by the Rev. Msgr. Kevin M. Wallin
On August 10, 1976 Annie had its world premier at the Goodspeed Opera House in East Haddam. It was a less than auspicious occasion. Scenery fell, actors got hurt and few present believe that the show would succeed. In addition, the critics were not enthusiastic. However, the charm and clever musicality of the show prevailed. The public were excited and Annie was to go on to Broadway and London and eventually to join the ranks of classical American musicals. In honor of Annie's twentieth anniversary, Goodspeed has mounted a new production under the direction of Martin Charnin, who also directed and wrote the lyrics for the original Goodspeed and Broadway productions.
In the current revival, the costumes, lighting and in particular the sets are all designed to remind one that Annie is a comic strip. Much of the show is done in shades of gray to simulate newsprint. Coincidentally, these creative elements also serve to remind the audience that the action takes place during the great depression. The occasional use of highly stylized choreography, including some "frozen" action, adds to this comic strip effect.
The particular charm of this production is the central role played by orphans. Clearly the seven little girls in the cast are its greatest asset. They are adorable and their performances entertaining. Indeed, they provide the best musical number in the show, the second act's "You're Never Fully Dressed Without a Smile." If Annie is about the indomitable character of the human spirit, then these girls radiate that message with zest and sincerity. The element of hope which they portray, so central to the show's theme, come to life when they are on stage.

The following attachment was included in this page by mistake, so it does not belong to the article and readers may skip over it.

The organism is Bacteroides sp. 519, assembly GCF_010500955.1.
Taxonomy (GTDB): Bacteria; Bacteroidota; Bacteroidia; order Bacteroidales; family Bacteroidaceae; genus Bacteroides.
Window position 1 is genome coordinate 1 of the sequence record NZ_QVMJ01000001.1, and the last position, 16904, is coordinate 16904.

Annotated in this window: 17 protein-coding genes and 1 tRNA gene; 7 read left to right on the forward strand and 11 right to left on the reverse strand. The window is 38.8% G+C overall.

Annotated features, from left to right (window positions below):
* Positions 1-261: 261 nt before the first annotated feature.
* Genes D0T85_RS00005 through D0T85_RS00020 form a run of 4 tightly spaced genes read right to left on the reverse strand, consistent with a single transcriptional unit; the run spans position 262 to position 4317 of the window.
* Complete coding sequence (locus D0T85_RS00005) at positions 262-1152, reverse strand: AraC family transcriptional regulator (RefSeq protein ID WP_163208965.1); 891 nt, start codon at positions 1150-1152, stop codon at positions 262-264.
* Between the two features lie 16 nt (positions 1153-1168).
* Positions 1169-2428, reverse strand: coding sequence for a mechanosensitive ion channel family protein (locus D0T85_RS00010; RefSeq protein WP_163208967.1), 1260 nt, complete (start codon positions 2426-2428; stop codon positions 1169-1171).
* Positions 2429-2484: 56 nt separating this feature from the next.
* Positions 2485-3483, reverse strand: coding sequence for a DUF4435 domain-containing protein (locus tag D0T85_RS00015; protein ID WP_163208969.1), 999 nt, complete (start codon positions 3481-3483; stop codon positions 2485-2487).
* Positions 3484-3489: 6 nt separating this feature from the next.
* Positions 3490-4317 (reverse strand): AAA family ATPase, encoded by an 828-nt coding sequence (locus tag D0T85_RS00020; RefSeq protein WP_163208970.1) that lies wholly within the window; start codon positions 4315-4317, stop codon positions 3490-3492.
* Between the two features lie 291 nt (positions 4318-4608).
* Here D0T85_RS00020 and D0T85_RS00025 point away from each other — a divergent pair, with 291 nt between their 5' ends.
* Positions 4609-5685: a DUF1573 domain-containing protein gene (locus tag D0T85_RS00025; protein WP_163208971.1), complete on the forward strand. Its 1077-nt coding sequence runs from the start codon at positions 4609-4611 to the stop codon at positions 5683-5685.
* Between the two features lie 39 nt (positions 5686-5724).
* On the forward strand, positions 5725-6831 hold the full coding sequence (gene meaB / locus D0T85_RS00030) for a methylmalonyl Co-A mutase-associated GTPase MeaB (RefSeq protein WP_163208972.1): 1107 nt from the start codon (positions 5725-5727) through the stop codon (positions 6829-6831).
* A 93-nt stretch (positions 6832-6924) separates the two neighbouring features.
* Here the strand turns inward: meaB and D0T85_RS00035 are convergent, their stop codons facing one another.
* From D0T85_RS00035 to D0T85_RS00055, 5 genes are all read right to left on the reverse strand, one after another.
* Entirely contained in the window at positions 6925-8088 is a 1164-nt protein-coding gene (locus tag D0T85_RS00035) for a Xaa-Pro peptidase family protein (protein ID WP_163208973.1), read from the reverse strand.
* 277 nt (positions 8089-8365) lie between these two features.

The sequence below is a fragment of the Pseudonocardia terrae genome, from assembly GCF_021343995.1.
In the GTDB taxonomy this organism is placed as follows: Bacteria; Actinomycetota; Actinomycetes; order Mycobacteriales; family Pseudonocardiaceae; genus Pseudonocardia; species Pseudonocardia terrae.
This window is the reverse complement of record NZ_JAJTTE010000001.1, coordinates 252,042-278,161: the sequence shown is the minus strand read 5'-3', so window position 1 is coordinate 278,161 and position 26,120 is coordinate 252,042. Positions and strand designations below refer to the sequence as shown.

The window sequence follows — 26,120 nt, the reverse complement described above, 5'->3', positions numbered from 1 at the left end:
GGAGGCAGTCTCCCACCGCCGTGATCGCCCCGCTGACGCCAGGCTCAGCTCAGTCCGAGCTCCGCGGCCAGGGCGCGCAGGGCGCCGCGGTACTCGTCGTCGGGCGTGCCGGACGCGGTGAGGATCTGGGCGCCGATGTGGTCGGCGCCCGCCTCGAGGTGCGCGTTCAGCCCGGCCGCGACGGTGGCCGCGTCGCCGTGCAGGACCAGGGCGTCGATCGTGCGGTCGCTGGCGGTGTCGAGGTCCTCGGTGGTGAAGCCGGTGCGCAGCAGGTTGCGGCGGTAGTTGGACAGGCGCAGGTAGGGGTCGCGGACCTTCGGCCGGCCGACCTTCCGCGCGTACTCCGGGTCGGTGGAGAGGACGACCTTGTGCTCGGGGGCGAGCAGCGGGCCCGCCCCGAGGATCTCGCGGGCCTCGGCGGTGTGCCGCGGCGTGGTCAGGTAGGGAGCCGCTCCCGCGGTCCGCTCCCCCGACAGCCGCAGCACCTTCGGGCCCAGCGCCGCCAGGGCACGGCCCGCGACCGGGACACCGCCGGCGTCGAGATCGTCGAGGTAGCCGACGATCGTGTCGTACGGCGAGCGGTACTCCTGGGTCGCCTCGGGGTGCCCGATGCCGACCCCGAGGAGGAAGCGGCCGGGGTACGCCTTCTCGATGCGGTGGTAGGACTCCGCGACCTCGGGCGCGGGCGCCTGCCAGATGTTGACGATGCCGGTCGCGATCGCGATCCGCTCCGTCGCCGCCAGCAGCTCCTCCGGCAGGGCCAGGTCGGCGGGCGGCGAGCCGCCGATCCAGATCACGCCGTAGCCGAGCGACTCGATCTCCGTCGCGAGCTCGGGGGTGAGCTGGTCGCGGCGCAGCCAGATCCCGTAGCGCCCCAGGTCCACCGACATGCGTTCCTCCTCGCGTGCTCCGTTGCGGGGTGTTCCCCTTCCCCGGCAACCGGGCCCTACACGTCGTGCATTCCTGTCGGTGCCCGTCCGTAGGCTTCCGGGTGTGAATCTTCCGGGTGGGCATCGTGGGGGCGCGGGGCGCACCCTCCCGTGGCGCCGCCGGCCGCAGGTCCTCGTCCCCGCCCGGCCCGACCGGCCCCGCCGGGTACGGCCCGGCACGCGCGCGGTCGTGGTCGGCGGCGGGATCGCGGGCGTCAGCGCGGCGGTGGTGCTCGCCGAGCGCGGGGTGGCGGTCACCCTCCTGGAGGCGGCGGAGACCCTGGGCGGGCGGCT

Message of Hope
There is no message more christian than that of hope. Our belief in the saving death and resurrection of the Lord is only sustained in hope. That virtue that keep us going even when life is dark and difficult. Although presented in purely secular terms, that religious message pervades this show. Moreover, one of Annie's strengths is that that message is taught by children who, in turn, inspire adults. It makes one mindful of Jesus' encouragement in the Gospel when He urges His followers to develop child-like faith and trust in God. This may be a "funny page" story, but its truth is real.
The difficulty with reviving shows which have captured the American imagination in their original format is that the audience has a preconceived image of the show before the curtain goes up. When that image is tampered with, the audience is often distracted and sometimes disappointed. I must admit that I felt that way at times with this production. Too much of my attention was given over to mental comparisons with more "traditional" renditions. That would have been acceptable if the new concepts and techniques presented here were improvements upon the original. I am not sure they all were and so I found myself wishing for something more traditional at a few points in the course of the evening. However, that did not detract from the fact that Annie has a marvelously inspired book, tuneful music and memorable lyrics. Just hearing them perform live is a treat.
This is a show with a universal and enduring message for everyone.